In 1972, the south tower was replaced with a taller, 440 foot tower. The
half-wave tower is a much more efficient radiator, and produces a larger
coverage area during the day. The station operates with 5 kW non-directional days.
At night the second tower modifies the pattern to direct more signal to the
north. The station operates with 5 kW directional at night.
The transmitter building was a modern showcase for its era. In addition to the Master Control Center and electronics shop, the building had an engineering office and a kitchen for the duty operators. During the Cold War, FEMA equipped the site with a bomb shelter and generator so that the station could remain on the air during an atomic attack.
After World War II, RCA aggressively marketed their transmitters across rural America. KGVO was one of many stations that took advantage of factory financing to install an RCA BTA-5F.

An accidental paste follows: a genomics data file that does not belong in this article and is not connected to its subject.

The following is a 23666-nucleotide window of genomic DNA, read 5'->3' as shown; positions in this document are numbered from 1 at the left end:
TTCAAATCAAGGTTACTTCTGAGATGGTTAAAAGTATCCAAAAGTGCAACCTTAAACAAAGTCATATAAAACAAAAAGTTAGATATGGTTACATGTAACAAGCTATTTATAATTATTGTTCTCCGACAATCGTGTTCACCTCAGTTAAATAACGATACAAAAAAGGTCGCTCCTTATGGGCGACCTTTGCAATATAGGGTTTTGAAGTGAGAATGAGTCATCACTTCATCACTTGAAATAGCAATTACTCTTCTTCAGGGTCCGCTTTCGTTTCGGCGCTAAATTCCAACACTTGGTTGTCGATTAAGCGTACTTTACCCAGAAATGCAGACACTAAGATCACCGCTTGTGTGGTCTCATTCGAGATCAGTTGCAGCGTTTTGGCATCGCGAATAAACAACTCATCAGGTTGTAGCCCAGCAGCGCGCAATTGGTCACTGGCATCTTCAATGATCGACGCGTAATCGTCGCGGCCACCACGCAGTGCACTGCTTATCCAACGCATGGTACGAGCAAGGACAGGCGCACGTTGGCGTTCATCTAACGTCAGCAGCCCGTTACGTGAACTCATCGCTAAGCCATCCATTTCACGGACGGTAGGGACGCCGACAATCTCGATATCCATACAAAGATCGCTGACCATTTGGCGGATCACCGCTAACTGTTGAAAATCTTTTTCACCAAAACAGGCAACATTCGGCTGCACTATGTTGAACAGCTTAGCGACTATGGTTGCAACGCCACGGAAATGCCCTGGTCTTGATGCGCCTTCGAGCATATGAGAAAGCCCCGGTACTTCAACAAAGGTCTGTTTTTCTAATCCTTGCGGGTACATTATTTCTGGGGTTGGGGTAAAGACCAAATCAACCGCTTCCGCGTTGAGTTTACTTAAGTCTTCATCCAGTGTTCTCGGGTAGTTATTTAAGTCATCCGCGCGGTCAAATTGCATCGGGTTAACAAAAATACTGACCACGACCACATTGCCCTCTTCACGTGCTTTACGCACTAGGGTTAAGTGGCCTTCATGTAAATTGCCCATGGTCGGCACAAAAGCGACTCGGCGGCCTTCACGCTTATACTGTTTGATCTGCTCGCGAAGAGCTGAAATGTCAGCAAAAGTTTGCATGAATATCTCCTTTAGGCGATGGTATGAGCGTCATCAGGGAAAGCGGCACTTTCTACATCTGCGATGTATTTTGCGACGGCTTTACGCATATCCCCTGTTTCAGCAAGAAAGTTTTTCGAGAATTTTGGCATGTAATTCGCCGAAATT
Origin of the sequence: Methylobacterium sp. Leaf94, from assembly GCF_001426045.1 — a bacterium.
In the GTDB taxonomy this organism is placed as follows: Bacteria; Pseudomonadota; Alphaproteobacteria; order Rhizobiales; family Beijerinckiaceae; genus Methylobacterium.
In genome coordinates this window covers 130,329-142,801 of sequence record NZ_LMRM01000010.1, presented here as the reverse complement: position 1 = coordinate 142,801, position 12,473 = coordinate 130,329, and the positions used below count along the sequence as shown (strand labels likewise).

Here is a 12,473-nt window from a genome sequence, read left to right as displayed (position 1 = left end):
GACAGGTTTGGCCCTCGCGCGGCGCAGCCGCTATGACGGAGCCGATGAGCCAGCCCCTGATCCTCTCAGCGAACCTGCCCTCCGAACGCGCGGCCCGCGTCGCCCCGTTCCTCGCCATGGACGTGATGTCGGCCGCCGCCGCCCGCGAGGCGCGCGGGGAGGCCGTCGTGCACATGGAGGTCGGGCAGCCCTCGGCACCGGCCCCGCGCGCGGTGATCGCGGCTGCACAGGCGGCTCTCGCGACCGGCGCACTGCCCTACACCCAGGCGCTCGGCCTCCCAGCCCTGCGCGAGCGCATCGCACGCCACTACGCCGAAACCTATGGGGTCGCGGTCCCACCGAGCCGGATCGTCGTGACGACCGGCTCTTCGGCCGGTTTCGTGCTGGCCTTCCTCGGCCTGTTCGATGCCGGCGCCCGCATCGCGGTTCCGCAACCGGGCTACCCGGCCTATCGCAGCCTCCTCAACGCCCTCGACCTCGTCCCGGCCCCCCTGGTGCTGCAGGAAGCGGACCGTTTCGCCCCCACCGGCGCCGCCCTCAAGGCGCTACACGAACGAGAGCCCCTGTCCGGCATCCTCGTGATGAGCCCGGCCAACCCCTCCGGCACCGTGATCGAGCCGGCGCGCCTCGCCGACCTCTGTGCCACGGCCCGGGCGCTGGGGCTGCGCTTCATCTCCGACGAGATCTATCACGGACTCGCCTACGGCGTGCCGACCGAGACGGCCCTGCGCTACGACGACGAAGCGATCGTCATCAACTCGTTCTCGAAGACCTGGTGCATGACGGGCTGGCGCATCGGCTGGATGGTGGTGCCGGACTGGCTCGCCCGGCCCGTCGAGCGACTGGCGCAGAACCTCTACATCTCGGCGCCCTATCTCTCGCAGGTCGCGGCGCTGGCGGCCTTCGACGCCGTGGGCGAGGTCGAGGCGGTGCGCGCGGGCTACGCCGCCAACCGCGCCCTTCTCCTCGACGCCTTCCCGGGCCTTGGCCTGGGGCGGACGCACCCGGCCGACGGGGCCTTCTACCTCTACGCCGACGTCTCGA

The Collins 828E-1, also known as the "Power Rock," represented a quantum leap in AM transmitter technology, delivering better audio quality, higher average modulation levels, and increased overall efficiency. Tom McGinley installed the KGVO Power Rock in 1979.
The phasor was upgraded by the engineering staff in 2000.
Tower 1 is the south tower. It is constructed of welded pipe members.
The antenna tuning unit at Tower 1 was constructed and modified by staff engineers.
Tower 2 is the north tower. Note that it is constructed of steel angle and flat members all bolted together.
The antenna tuning unit at tower 2 is nearly the original, supplied by RCA.
We assisted in the construction of this station in 2007.
|KLCY-AM, East Missoula.|
|Missoula Studio Page.|
|Clear Channel Main Page.|
|Clear Channel Radio Missoula Web Site.|
|Montanavision, Inc. Home Page.|
This page updated 14-Mar-2016.